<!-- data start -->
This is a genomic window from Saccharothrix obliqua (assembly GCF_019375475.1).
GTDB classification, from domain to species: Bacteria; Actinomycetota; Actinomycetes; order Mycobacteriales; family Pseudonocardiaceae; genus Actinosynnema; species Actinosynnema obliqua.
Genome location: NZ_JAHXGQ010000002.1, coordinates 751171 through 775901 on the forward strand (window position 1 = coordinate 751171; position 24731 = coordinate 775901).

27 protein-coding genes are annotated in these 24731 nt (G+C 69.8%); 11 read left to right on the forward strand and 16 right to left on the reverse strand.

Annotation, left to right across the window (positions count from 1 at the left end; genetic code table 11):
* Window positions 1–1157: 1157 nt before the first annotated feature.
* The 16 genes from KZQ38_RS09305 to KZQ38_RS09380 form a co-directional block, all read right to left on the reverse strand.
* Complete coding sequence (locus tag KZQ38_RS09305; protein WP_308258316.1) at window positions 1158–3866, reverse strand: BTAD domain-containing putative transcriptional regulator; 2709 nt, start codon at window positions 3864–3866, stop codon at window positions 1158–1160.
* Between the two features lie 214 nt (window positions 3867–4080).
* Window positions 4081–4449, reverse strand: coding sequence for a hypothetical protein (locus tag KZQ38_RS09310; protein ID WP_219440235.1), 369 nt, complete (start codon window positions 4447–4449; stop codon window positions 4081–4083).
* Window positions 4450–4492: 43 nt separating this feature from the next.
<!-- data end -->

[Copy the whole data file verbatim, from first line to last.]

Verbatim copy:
This is a genomic window from Saccharothrix obliqua (assembly GCF_019375475.1).
GTDB classification, from domain to species: Bacteria; Actinomycetota; Actinomycetes; order Mycobacteriales; family Pseudonocardiaceae; genus Actinosynnema; species Actinosynnema obliqua.
Genome location: NZ_JAHXGQ010000002.1, coordinates 751171 through 775901 on the forward strand (window position 1 = coordinate 751171; position 24731 = coordinate 775901).

27 protein-coding genes are annotated in these 24731 nt (G+C 69.8%); 11 read left to right on the forward strand and 16 right to left on the reverse strand.

Annotation, left to right across the window (positions count from 1 at the left end; genetic code table 11):
* Window positions 1–1157: 1157 nt before the first annotated feature.
* The 16 genes from KZQ38_RS09305 to KZQ38_RS09380 form a co-directional block, all read right to left on the reverse strand.
* Complete coding sequence (locus tag KZQ38_RS09305; protein WP_308258316.1) at window positions 1158–3866, reverse strand: BTAD domain-containing putative transcriptional regulator; 2709 nt, start codon at window positions 3864–3866, stop codon at window positions 1158–1160.
* Between the two features lie 214 nt (window positions 3867–4080).
* Window positions 4081–4449, reverse strand: coding sequence for a hypothetical protein (locus tag KZQ38_RS09310; protein ID WP_219440235.1), 369 nt, complete (start codon window positions 4447–4449; stop codon window positions 4081–4083).
* Window positions 4450–4492: 43 nt separating this feature from the next.